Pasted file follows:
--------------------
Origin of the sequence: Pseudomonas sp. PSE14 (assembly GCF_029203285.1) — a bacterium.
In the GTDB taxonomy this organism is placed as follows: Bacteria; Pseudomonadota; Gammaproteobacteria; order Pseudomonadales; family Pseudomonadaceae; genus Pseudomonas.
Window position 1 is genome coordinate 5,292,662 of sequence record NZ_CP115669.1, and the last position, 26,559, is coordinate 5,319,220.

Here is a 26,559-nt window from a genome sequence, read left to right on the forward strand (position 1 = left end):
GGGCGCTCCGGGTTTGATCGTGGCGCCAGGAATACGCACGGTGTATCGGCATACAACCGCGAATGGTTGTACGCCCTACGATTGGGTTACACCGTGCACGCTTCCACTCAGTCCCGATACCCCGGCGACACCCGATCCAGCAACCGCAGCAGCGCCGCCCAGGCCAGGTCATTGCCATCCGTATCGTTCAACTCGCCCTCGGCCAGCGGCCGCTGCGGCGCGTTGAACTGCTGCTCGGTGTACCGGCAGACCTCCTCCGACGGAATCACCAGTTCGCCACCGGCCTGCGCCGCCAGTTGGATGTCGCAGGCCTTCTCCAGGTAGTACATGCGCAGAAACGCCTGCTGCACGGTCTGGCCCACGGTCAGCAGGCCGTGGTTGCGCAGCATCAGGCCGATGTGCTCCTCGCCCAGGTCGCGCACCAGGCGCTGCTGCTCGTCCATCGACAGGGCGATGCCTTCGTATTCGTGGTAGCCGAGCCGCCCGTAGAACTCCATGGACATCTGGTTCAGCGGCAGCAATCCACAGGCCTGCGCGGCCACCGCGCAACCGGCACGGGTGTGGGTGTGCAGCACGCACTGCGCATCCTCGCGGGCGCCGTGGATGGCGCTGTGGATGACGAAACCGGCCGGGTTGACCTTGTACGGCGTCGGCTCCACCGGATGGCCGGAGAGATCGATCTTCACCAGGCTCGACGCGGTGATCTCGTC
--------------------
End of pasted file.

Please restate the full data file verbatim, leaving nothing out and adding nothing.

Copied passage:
Origin of the sequence: Pseudomonas sp. PSE14 (assembly GCF_029203285.1) — a bacterium.
In the GTDB taxonomy this organism is placed as follows: Bacteria; Pseudomonadota; Gammaproteobacteria; order Pseudomonadales; family Pseudomonadaceae; genus Pseudomonas.
Window position 1 is genome coordinate 5,292,662 of sequence record NZ_CP115669.1, and the last position, 26,559, is coordinate 5,319,220.

Here is a 26,559-nt window from a genome sequence, read left to right on the forward strand (position 1 = left end):
GGGCGCTCCGGGTTTGATCGTGGCGCCAGGAATACGCACGGTGTATCGGCATACAACCGCGAATGGTTGTACGCCCTACGATTGGGTTACACCGTGCACGCTTCCACTCAGTCCCGATACCCCGGCGACACCCGATCCAGCAACCGCAGCAGCGCCGCCCAGGCCAGGTCATTGCCATCCGTATCGTTCAACTCGCCCTCGGCCAGCGGCCGCTGCGGCGCGTTGAACTGCTGCTCGGTGTACCGGCAGACCTCCTCCGACGGAATCACCAGTTCGCCACCGGCCTGCGCCGCCAGTTGGATGTCGCAGGCCTTCTCCAGGTAGTACATGCGCAGAAACGCCTGCTGCACGGTCTGGCCCACGGTCAGCAGGCCGTGGTTGCGCAGCATCAGGCCGATGTGCTCCTCGCCCAGGTCGCGCACCAGGCGCTGCTGCTCGTCCATCGACAGGGCGATGCCTTCGTATTCGTGGTAGCCGAGCCGCCCGTAGAACTCCATGGACATCTGGTTCAGCGGCAGCAATCCACAGGCCTGCGCGGCCACCGCGCAACCGGCACGGGTGTGGGTGTGCAGCACGCACTGCGCATCCTCGCGGGCGCCGTGGATGGCGCTGTGGATGACGAAACCGGCCGGGTTGACCTTGTACGGCGTCGGCTCCACCGGATGGCCGGAGAGATCGATCTTCACCAGGCTCGACGCGGTGATCTCGTC